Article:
Bangladesh: OIC Visits Remote Island Housing Rohingya Refugees

Jesmin Papri and Sunil Barua
Dhaka and Cox’s Bazar, Bangladesh
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Bangladesh: OIC Visits Remote Island Housing Rohingya Refugees A Rohingya woman holds a child inside the room of a housing complex on Bhashan Char island, Dec. 30, 2020.

Updated at 11:10 a.m. ET on 03-03-2021

Although U.N. officials have not been allowed to inspect a low-lying island that Bangladesh has developed to house Rohingya refugees, a delegation from the Organization of Islamic Cooperation visited the site Sunday and expressed satisfaction with infrastructure there, Bangladesh’s foreign ministry said.

The delegation led by Ambassador Youssef Aldobeay, the OIC’s assistant secretary general for political affairs, visited Bhashan Char as well as Kutupalong Rohingya Camp on the mainland on Sunday, according to a Bangladesh Ministry of Foreign Affairs statement issued the same day.

“While visiting the Bhashan Char, the OIC delegation discussed [the] overall situation of Rohingyas residing in Bhashan Char with the relevant stakeholders, and also interacted with the Rohingya people,” the statement said.

Aldobeay “expressed satisfaction at the physical infrastructure in the Bhashan Char as well as the adequate facilities provided by the Bangladesh government for the Rohingyas,” it said.

On Monday, the OIC delegation visited with senior officials in Dhaka, where they “applauded the initiatives taken by Bangladesh in relation to Bhashan Char,” the foreign ministry said.

Foreign Minister A.K Abdul Momen briefed the delegation about Bhashan Char, where the government has constructed facilities to house about 100,000 Rohingya.

Shahriar Alam, Bangladesh’s state minister of foreign affairs, reiterated the government’s position calling for a safe repatriation of the Rohingya to Myanmar, and called on OIC members to push for their return.

About 1 million Rohingya have fled from neighboring Myanmar and settled in refugee camps in and around Cox’s Bazar in southeastern Bangladesh, including more than 740,000 who left following the August 2017 military crackdown in Rakhine state that some have described as attempted genocide.

‘Waiting for permission’

The OIC visit was the first by any international official since Yanghee Lee, the U.N. special rapporteur on human rights in Myanmar at the time, went to the “recently emerged island” in January 2019 and advised Dhaka to allow full technical, humanitarian and security assessments before moving refugees there.

"I had the opportunity to visit the island on my last visit to Bangladesh and saw with my own eyes the works that the Bangladesh government has undertaken. However, there are a number of things that remain unknown to me even following my visit, chief among them being whether the island is truly habitable," she told the U.N. Human Rights Council in March of that year.

Since then, U.N. officials have not visited the island.

“We have been waiting for permission from the government to conduct the technical assessment,” a U.N. official in Dhaka told BenarNews on Monday, requesting anonymity because he was not authorized to speak to the media on this topic.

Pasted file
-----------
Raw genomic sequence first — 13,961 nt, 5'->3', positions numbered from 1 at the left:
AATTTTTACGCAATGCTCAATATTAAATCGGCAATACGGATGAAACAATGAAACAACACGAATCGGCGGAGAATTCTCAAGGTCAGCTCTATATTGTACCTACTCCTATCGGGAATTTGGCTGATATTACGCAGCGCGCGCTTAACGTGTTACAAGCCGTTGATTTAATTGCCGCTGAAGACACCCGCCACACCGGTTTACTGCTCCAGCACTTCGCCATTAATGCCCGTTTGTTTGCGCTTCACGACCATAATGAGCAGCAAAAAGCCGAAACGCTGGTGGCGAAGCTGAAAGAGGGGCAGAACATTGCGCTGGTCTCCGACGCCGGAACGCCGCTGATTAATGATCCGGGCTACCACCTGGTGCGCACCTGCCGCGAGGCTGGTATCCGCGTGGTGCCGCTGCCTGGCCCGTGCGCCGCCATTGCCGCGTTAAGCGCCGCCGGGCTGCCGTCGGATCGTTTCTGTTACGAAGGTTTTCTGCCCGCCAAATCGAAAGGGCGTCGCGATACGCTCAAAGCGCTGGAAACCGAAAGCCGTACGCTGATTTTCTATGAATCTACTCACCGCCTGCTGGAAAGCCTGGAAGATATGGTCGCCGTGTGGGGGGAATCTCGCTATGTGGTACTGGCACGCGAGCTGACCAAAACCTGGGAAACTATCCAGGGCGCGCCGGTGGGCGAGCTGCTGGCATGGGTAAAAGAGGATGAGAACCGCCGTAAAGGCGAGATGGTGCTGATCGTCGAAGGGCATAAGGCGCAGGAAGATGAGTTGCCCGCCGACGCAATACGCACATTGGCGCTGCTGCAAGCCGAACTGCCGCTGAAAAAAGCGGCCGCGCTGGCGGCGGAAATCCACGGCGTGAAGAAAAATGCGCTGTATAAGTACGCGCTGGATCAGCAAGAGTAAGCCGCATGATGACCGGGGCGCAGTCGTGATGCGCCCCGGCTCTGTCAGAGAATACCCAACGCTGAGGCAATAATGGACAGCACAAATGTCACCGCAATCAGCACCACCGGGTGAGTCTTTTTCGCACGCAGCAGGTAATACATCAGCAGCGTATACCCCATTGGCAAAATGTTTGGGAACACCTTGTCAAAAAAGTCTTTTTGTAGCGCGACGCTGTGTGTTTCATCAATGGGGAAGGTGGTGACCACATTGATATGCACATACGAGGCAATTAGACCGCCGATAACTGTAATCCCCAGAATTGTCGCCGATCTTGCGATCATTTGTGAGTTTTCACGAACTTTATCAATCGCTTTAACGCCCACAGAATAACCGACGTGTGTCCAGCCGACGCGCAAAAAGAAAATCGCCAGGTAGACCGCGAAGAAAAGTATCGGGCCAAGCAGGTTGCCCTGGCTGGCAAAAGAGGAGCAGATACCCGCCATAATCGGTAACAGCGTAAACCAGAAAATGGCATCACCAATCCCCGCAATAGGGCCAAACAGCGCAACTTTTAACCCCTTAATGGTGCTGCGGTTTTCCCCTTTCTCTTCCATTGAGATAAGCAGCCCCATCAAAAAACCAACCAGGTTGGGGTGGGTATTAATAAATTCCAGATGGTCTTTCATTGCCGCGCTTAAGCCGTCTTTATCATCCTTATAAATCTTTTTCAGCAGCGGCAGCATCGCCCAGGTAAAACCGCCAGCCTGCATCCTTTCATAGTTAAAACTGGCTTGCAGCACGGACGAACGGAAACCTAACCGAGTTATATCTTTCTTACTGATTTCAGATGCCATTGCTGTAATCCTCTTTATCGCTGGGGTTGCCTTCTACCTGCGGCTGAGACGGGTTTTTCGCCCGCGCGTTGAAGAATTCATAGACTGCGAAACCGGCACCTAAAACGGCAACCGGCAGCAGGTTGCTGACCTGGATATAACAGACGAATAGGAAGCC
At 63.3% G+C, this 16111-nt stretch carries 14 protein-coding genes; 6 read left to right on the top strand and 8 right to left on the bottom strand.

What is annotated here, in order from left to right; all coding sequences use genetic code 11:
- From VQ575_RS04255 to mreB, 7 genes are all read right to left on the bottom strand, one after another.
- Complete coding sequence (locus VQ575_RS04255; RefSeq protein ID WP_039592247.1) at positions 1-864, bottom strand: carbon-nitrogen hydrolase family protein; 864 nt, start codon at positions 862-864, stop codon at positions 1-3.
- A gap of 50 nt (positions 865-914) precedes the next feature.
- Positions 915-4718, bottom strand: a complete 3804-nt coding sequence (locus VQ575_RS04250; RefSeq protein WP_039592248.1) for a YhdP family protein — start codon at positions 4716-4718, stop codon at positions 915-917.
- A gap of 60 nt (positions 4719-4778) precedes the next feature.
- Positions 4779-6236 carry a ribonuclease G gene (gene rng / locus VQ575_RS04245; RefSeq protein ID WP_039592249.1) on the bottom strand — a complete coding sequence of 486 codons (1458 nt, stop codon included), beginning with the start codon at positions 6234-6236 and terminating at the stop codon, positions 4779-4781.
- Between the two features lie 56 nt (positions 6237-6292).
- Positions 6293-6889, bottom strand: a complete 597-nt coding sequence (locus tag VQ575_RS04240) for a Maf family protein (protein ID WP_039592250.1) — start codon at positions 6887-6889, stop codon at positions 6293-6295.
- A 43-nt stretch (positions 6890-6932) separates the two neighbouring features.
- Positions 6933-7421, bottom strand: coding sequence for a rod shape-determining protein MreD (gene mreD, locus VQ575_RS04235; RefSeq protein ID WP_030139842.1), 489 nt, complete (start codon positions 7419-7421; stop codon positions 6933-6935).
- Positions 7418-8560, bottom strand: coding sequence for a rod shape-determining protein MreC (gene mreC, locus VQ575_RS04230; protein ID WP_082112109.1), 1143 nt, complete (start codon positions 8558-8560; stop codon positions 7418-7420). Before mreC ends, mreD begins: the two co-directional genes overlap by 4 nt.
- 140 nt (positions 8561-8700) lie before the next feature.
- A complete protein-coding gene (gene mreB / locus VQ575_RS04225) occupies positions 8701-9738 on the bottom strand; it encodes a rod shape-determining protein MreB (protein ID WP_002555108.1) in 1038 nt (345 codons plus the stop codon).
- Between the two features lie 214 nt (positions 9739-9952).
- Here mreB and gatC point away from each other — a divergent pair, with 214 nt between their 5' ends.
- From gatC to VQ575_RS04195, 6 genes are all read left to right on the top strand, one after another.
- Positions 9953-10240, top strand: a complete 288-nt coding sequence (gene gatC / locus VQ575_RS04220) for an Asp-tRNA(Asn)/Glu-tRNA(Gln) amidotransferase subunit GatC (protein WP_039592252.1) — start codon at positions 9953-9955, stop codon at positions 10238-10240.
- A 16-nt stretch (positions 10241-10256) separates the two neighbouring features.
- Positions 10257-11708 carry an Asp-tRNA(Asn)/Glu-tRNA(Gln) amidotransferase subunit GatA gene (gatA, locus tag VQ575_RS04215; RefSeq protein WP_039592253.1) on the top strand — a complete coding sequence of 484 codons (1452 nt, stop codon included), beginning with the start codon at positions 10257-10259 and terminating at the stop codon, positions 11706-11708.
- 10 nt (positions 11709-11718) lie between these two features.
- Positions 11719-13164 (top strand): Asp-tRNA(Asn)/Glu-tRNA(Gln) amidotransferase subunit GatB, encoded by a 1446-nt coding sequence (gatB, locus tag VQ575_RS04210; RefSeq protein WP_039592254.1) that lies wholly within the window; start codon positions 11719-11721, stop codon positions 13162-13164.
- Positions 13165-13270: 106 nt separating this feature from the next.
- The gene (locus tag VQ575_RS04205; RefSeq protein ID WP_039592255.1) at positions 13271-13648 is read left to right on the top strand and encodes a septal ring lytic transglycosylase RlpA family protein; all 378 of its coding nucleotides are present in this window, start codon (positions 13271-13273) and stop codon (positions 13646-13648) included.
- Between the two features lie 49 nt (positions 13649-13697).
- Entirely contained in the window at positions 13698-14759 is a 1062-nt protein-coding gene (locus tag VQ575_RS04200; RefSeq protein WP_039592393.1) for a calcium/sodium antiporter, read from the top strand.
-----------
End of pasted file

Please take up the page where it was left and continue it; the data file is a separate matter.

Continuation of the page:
Despite the lack of those assessments, the Bangladesh government has begun relocating Rohingya refugees to the island, and plans to move another 3,000 this week, bringing the total thus far to 13,000.

The OIC delegation met with Rohingya Sunday at Kutupalong Rohingya camp in Ukhia, Cox’s Bazar.

“OIC, the organization, is supporting the Rohingya, we are supporting their return back to their country with full rights and dignity,” Yousef Aldobeay told reporters through an interpreter.

“We also call on the international community to assume their duties and responsibilities to support the people of Rohingya to return to their home safe with full rights.”

A Rohingya woman who attended the meeting expressed satisfaction with the message.

“The OIC delegation told us that they have intensified their efforts to resolve the Rohingya crisis,” Monowara Begum told BenarNews.

Meanwhile, addressing concerns about a boat carrying dozens of Rohingya that has been adrift in the Andaman Sea since early February, Momen called on New Delhi to take them in.

Indian authorities have reportedly declined to allow the refugees to land and said they were in talks with Bangladesh about their “safe return.”

“The boat carrying Rohingya adrift in the sea is about 1,700 km (1050 miles) off the Bangladesh maritime boundary, 147 km (91 miles) from Indian waters, and 342 km (212 miles) away from Myanmar waters. So, India should provide humanitarian assistance to the Rohingya,” he told BenarNews.

“Bangladesh has not adopted a policy of giving shelter to every Rohingya wherever they are found on boats adrift,” he said.

Eight people on the boat carrying 90 Rohingya have died, the director of The Arakan Project, a human rights group that monitors the Rohingya humanitarian crisis, told BenarNews on Feb. 22. She said that Indian Navy ships had found the boat and were assisting its passengers.

This story has been updated to revise the attribution of a quote.


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